Target Corp. will pay most of the costs that banks and other credit card issuers incurred because of the retailer’s 2013 data breach.
The Minneapolis retailer agreed to settle a class-action lawsuit brought by financial institutions for $39 million. This is the last major litigation tied to the breach in which cyberthieves gained access to personal data of 40 million Target customers.
U.S. District Court Judge Paul Magnuson gave preliminary approval to the settlement Wednesday afternoon. The participants in the suit have three months to raise objections to terms before it is finally ordered.
The suit may set a precedent as the first time a U.S. retailer has absorbed most of the costs incurred by financial firms in a data breach. Home Depot and several other retailers are locked in similar litigation after hackers gained access to their systems.
In all such cases, the cybertheft led shoppers to seek new credit cards from banks, credit unions and other issuers. In addition to those costs, card issuers also paid for fraudulent charges on customers’ stolen cards.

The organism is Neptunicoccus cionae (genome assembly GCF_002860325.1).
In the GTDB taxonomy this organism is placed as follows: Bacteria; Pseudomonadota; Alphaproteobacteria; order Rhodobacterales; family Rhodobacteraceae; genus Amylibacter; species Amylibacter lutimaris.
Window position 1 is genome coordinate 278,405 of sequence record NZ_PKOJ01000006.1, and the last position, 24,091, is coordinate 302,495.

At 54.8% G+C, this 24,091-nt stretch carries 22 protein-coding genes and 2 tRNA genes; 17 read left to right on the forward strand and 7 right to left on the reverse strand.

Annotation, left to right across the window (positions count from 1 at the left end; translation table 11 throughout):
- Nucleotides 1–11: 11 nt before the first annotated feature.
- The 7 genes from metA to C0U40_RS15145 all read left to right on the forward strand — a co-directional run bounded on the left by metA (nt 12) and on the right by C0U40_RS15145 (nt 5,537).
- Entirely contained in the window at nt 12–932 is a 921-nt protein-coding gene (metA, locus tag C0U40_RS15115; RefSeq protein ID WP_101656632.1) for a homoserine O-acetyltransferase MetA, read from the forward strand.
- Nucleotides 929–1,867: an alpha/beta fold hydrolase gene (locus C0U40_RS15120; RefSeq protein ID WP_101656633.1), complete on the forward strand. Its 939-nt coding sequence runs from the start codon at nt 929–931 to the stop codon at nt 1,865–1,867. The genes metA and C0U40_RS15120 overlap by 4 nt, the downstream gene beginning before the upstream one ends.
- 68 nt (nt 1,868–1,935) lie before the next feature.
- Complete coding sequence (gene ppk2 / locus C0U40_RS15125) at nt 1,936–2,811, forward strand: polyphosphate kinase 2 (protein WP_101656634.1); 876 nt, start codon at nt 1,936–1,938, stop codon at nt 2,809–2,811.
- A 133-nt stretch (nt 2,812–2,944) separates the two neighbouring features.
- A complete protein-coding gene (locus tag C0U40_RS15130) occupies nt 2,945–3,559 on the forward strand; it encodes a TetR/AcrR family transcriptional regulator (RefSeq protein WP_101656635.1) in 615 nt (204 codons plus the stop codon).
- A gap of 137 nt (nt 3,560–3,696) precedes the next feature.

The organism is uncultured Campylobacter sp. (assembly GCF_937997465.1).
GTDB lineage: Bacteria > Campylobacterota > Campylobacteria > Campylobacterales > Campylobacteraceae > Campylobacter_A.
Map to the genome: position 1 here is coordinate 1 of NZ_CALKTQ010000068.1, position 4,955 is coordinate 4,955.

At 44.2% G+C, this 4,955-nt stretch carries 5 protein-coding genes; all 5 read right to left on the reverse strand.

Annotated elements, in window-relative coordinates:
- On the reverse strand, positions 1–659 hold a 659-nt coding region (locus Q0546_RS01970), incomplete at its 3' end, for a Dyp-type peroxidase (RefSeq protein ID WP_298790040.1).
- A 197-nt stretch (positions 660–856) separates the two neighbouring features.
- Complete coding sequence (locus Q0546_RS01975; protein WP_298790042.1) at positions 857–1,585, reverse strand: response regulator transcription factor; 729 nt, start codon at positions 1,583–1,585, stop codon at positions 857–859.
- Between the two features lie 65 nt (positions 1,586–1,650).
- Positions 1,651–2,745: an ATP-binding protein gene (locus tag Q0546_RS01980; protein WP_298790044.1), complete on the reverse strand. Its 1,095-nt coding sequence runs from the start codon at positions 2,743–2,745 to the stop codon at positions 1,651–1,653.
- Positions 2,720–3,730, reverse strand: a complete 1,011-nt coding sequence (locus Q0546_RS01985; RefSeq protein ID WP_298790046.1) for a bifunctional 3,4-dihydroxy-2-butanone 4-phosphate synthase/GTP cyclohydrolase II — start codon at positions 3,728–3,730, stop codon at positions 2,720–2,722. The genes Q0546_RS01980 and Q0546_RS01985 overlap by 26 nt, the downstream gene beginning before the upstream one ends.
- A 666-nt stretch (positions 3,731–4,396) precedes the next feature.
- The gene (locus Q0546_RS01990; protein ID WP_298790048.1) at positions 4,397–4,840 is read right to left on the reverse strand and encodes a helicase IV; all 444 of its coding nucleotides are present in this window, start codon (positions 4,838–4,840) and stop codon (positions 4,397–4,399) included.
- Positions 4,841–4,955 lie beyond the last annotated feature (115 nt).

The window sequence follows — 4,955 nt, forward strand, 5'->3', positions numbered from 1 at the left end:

The two biggest card networks, Visa and MasterCard, previously reached settlements with Target that covered a portion of the losses incurred by credit card issuers. Under those settlements, payments were higher if the issuer declined to join the class-action lawsuit.
The issuers who joined the lawsuit will recover all, or nearly all, of their losses as a result of Wednesday’s settlement, plaintiff’s attorneys said.
“Banks who decided not to merely waive their claims but cast their lot with this class case are going to be handsomely benefiting from it,” one of the lead attorneys, Karl Cambronne of Chestnut Cambronne, said in an interview.
A Target spokeswoman said the company was pleased the process was moving forward.
Consumer claims tied to the data breach were bound up in a class-action suit that Target settled earlier this year for $10 million.
Through October, Target had incurred $290 million of expenses related to the breach, including changing data security systems and point-of-sale terminals as well as payouts to litigants. Insurance paid for about $90 million of the costs, the company said.
After the settlement was announced, the National Association of Federal Credit Unions, which had advocated for higher payouts to card issuers, said it would continue to pressure Congress to create data-security standards for retailers that are comparable to those required of financial institutions.